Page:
I know many measurements of time,
I’ve witnessed the difference between frozen resin and bread leavening.
And I know melody and I know rhyme
by the contrast of music and a bird’s rhetoric,
And I know the feelings of sharp, pinch, and burn,
because I have experienced each, in their turn.
But how do I know that this feeling is love?
I’ve read fairy tales about doves whose tails were caught in crosswinds and tossed about by gales because they were too frail.
And I’ve sung ballads about roses whose petals were pallid so they hid their aromas behind a threshold of thorns.
And windtorn willow wisps predict wicked sorrows for those that are born from midnight trysts or from parents who fornicate like forlorn narcissists.
So I know that love exists but it does not seem to consist of only heavenly bliss.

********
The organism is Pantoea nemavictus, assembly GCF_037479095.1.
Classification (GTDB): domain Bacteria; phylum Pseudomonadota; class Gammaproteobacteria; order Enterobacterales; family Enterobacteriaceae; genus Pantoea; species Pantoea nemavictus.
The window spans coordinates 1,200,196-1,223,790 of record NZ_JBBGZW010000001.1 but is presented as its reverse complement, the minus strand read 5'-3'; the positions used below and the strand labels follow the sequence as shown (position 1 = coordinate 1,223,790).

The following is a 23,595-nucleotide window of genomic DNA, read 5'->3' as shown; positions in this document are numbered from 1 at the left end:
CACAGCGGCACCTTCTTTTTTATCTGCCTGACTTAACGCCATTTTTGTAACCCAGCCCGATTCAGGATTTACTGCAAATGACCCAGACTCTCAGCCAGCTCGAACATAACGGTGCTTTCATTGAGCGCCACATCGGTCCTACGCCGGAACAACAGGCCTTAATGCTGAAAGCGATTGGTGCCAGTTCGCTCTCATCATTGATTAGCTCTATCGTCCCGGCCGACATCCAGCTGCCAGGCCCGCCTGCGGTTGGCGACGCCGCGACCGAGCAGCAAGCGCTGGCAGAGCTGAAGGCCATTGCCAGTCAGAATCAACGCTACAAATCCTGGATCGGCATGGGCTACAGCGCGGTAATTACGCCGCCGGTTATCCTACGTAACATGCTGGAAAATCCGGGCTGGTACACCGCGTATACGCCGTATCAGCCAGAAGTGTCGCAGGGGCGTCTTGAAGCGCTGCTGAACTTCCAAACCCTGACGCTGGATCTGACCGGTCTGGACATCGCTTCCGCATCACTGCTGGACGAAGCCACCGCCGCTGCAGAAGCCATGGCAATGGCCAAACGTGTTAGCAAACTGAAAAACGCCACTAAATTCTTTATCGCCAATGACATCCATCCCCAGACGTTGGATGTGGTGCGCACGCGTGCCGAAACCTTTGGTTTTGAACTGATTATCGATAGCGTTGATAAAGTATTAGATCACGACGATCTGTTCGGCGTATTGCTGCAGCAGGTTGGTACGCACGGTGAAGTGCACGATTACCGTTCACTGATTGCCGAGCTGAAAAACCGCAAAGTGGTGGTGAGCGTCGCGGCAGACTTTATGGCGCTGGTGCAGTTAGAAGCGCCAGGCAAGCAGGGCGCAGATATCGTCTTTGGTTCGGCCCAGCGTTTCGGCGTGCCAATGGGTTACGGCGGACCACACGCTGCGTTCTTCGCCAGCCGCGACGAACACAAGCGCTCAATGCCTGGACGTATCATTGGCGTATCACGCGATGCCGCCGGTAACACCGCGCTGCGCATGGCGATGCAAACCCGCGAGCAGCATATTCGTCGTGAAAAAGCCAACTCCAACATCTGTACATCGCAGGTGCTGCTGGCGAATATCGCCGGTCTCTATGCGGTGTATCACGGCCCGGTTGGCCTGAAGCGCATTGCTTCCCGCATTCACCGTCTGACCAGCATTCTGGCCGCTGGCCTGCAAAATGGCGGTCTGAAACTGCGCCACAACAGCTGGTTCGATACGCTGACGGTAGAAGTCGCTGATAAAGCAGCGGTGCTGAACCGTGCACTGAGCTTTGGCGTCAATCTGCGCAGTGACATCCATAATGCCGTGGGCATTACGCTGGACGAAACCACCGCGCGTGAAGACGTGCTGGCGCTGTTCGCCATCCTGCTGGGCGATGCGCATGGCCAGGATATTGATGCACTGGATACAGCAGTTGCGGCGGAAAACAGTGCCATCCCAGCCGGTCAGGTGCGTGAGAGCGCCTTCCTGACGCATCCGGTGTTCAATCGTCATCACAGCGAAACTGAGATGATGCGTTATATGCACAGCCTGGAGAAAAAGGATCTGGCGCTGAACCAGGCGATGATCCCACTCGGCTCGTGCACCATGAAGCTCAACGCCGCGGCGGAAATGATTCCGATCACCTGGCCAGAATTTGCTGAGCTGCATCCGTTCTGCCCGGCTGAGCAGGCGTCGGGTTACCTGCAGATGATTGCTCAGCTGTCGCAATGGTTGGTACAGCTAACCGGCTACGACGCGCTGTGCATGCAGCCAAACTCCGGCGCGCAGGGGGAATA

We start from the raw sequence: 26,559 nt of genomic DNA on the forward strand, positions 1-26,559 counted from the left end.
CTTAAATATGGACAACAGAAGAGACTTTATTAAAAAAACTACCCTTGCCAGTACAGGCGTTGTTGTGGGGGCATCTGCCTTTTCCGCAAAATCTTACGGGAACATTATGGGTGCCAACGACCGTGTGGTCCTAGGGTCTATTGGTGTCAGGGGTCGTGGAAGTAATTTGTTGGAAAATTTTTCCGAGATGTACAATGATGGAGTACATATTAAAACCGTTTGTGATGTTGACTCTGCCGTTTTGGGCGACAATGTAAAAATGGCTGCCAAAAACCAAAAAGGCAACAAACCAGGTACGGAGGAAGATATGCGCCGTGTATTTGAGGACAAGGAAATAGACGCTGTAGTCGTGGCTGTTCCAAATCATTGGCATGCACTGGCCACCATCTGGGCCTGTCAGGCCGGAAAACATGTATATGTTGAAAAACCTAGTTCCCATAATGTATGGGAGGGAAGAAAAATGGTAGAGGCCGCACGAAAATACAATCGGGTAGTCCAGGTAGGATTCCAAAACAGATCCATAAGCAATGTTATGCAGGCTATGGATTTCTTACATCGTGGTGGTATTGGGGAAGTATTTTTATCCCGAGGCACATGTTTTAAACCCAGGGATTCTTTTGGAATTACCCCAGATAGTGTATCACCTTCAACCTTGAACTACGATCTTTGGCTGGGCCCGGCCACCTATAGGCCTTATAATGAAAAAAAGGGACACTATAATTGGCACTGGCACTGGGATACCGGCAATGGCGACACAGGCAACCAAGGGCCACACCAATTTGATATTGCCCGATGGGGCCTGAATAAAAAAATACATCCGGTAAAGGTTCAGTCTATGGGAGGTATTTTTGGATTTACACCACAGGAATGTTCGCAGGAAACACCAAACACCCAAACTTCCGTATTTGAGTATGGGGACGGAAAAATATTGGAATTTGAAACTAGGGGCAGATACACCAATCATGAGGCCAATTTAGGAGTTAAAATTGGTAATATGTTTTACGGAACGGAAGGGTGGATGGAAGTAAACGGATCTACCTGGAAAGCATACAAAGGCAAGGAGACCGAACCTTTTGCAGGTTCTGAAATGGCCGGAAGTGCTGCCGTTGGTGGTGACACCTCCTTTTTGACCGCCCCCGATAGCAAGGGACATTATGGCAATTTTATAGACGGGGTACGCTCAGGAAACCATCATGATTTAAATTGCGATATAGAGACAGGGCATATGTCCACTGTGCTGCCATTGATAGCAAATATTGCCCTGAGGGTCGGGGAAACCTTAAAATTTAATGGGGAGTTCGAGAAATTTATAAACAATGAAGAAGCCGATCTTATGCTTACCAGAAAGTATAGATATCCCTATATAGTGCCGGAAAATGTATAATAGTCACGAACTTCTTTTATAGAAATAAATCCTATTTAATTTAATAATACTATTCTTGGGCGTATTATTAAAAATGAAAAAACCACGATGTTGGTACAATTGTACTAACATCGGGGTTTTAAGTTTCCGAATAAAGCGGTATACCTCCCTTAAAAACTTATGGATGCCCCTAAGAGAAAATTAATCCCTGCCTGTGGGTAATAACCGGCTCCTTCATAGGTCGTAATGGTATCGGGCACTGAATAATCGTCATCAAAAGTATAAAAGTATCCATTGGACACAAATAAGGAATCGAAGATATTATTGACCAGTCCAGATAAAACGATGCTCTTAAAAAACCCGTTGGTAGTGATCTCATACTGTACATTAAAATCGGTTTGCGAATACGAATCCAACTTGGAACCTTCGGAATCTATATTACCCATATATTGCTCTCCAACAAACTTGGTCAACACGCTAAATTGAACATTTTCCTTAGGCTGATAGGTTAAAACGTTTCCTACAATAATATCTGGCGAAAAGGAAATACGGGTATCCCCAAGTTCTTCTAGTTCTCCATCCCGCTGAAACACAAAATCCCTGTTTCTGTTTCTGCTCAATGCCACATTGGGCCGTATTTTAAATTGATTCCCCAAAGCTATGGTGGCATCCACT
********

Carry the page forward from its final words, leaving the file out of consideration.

I scorn every Resurrection Myth because my senses insist that this is all there is
Which makes these few brief moments with you sting like Romeo’s poisonous kiss.
And whether we face doom or destiny, gloom or ecstasy,
I’ll ponder the question that I keep asking myself endlessly:
How do I know that this feeling is love?
How do I even begin to describe…?
If my love for you were an old oak tree,
its roots would run under rivers,
score stones, and flesh out forests.
If I could snatch Orion’s belt out of the night-sky and knit you a celestial crown, I would fend off the attack of the remaining Zodiacs just to make you feel like the Queen of the town.
If I could build you a sand castle, I would smelt it into glass with the warmth of my hands, so that when the Ocean no longer breaks upon land with its aquatic song you will be able to shatter the Kingdom that I wrought for you with the ringing of a gong.
If I could take the place of Prometheus or defeat Theseus in a fight, I would hold the world in place so you would forever remain in light.
And if I could write you a love poem, I would.
by Michael Cody Clarke
All Rights Reserved